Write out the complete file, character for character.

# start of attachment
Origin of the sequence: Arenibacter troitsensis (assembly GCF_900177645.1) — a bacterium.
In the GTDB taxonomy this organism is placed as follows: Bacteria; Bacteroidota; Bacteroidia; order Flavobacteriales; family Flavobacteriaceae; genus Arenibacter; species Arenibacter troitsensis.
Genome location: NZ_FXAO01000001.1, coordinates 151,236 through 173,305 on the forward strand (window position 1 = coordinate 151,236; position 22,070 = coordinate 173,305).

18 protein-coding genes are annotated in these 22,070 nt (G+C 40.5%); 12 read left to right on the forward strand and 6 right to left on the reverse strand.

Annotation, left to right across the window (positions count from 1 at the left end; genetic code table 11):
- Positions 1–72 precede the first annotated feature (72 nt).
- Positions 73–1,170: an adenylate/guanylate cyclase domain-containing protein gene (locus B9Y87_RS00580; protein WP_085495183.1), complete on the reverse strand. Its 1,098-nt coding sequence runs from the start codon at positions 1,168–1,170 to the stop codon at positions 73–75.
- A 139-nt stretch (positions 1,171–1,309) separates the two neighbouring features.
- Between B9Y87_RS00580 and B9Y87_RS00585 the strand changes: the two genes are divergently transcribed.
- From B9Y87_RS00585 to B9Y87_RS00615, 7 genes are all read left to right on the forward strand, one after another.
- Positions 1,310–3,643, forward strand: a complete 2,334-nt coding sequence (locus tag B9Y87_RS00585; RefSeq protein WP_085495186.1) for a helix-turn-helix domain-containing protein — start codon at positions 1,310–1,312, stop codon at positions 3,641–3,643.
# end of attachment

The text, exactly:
Origin of the sequence: Arenibacter troitsensis (assembly GCF_900177645.1) — a bacterium.
In the GTDB taxonomy this organism is placed as follows: Bacteria; Bacteroidota; Bacteroidia; order Flavobacteriales; family Flavobacteriaceae; genus Arenibacter; species Arenibacter troitsensis.
Genome location: NZ_FXAO01000001.1, coordinates 151,236 through 173,305 on the forward strand (window position 1 = coordinate 151,236; position 22,070 = coordinate 173,305).

18 protein-coding genes are annotated in these 22,070 nt (G+C 40.5%); 12 read left to right on the forward strand and 6 right to left on the reverse strand.

Annotation, left to right across the window (positions count from 1 at the left end; genetic code table 11):
- Positions 1–72 precede the first annotated feature (72 nt).
- Positions 73–1,170: an adenylate/guanylate cyclase domain-containing protein gene (locus B9Y87_RS00580; protein WP_085495183.1), complete on the reverse strand. Its 1,098-nt coding sequence runs from the start codon at positions 1,168–1,170 to the stop codon at positions 73–75.
- A 139-nt stretch (positions 1,171–1,309) separates the two neighbouring features.
- Between B9Y87_RS00580 and B9Y87_RS00585 the strand changes: the two genes are divergently transcribed.
- From B9Y87_RS00585 to B9Y87_RS00615, 7 genes are all read left to right on the forward strand, one after another.
- Positions 1,310–3,643, forward strand: a complete 2,334-nt coding sequence (locus tag B9Y87_RS00585; RefSeq protein WP_085495186.1) for a helix-turn-helix domain-containing protein — start codon at positions 1,310–1,312, stop codon at positions 3,641–3,643.